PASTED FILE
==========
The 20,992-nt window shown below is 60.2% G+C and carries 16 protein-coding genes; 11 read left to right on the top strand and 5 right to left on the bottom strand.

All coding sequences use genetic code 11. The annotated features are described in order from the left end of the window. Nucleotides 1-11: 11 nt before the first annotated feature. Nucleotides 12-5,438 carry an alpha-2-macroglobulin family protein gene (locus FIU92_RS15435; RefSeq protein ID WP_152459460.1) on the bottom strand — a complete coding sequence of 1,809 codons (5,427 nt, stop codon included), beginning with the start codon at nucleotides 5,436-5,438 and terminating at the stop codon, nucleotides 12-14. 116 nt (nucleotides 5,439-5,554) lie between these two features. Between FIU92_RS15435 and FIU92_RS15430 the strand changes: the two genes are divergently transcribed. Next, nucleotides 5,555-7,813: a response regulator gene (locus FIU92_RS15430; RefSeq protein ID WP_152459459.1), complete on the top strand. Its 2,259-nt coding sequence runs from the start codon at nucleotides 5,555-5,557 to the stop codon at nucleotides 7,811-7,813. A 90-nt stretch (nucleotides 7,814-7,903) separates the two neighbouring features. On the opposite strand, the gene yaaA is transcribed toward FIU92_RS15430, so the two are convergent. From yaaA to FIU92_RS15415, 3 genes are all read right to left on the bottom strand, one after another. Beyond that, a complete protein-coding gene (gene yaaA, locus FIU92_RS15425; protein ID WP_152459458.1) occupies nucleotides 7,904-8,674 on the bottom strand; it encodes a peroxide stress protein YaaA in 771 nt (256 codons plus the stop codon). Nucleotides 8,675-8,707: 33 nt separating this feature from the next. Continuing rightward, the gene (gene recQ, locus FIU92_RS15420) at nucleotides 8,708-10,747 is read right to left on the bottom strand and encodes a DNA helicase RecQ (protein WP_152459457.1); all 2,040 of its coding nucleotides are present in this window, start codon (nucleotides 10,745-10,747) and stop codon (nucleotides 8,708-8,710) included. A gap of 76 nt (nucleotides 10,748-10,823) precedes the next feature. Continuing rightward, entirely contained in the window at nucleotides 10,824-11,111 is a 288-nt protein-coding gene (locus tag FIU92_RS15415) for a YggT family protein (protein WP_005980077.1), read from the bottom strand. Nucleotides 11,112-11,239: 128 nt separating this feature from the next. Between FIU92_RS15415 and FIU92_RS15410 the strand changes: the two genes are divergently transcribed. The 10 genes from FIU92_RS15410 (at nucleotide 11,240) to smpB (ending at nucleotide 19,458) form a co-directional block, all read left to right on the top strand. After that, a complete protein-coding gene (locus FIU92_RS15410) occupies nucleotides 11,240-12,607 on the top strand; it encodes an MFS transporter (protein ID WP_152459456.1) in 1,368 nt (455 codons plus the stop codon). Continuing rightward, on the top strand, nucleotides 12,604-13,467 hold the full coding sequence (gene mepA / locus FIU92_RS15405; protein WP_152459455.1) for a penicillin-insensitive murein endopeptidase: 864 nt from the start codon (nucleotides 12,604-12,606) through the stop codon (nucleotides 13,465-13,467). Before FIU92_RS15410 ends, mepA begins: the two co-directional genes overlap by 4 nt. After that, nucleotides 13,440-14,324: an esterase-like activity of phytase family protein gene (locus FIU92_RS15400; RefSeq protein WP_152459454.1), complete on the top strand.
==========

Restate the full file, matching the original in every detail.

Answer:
The 20,992-nt window shown below is 60.2% G+C and carries 16 protein-coding genes; 11 read left to right on the top strand and 5 right to left on the bottom strand.

All coding sequences use genetic code 11. The annotated features are described in order from the left end of the window. Nucleotides 1-11: 11 nt before the first annotated feature. Nucleotides 12-5,438 carry an alpha-2-macroglobulin family protein gene (locus FIU92_RS15435; RefSeq protein ID WP_152459460.1) on the bottom strand — a complete coding sequence of 1,809 codons (5,427 nt, stop codon included), beginning with the start codon at nucleotides 5,436-5,438 and terminating at the stop codon, nucleotides 12-14. 116 nt (nucleotides 5,439-5,554) lie between these two features. Between FIU92_RS15435 and FIU92_RS15430 the strand changes: the two genes are divergently transcribed. Next, nucleotides 5,555-7,813: a response regulator gene (locus FIU92_RS15430; RefSeq protein ID WP_152459459.1), complete on the top strand. Its 2,259-nt coding sequence runs from the start codon at nucleotides 5,555-5,557 to the stop codon at nucleotides 7,811-7,813. A 90-nt stretch (nucleotides 7,814-7,903) separates the two neighbouring features. On the opposite strand, the gene yaaA is transcribed toward FIU92_RS15430, so the two are convergent. From yaaA to FIU92_RS15415, 3 genes are all read right to left on the bottom strand, one after another. Beyond that, a complete protein-coding gene (gene yaaA, locus FIU92_RS15425; protein ID WP_152459458.1) occupies nucleotides 7,904-8,674 on the bottom strand; it encodes a peroxide stress protein YaaA in 771 nt (256 codons plus the stop codon). Nucleotides 8,675-8,707: 33 nt separating this feature from the next. Continuing rightward, the gene (gene recQ, locus FIU92_RS15420) at nucleotides 8,708-10,747 is read right to left on the bottom strand and encodes a DNA helicase RecQ (protein WP_152459457.1); all 2,040 of its coding nucleotides are present in this window, start codon (nucleotides 10,745-10,747) and stop codon (nucleotides 8,708-8,710) included. A gap of 76 nt (nucleotides 10,748-10,823) precedes the next feature. Continuing rightward, entirely contained in the window at nucleotides 10,824-11,111 is a 288-nt protein-coding gene (locus tag FIU92_RS15415) for a YggT family protein (protein WP_005980077.1), read from the bottom strand. Nucleotides 11,112-11,239: 128 nt separating this feature from the next. Between FIU92_RS15415 and FIU92_RS15410 the strand changes: the two genes are divergently transcribed. The 10 genes from FIU92_RS15410 (at nucleotide 11,240) to smpB (ending at nucleotide 19,458) form a co-directional block, all read left to right on the top strand. After that, a complete protein-coding gene (locus FIU92_RS15410) occupies nucleotides 11,240-12,607 on the top strand; it encodes an MFS transporter (protein ID WP_152459456.1) in 1,368 nt (455 codons plus the stop codon). Continuing rightward, on the top strand, nucleotides 12,604-13,467 hold the full coding sequence (gene mepA / locus FIU92_RS15405; protein WP_152459455.1) for a penicillin-insensitive murein endopeptidase: 864 nt from the start codon (nucleotides 12,604-12,606) through the stop codon (nucleotides 13,465-13,467). Before FIU92_RS15410 ends, mepA begins: the two co-directional genes overlap by 4 nt. After that, nucleotides 13,440-14,324: an esterase-like activity of phytase family protein gene (locus FIU92_RS15400; RefSeq protein WP_152459454.1), complete on the top strand.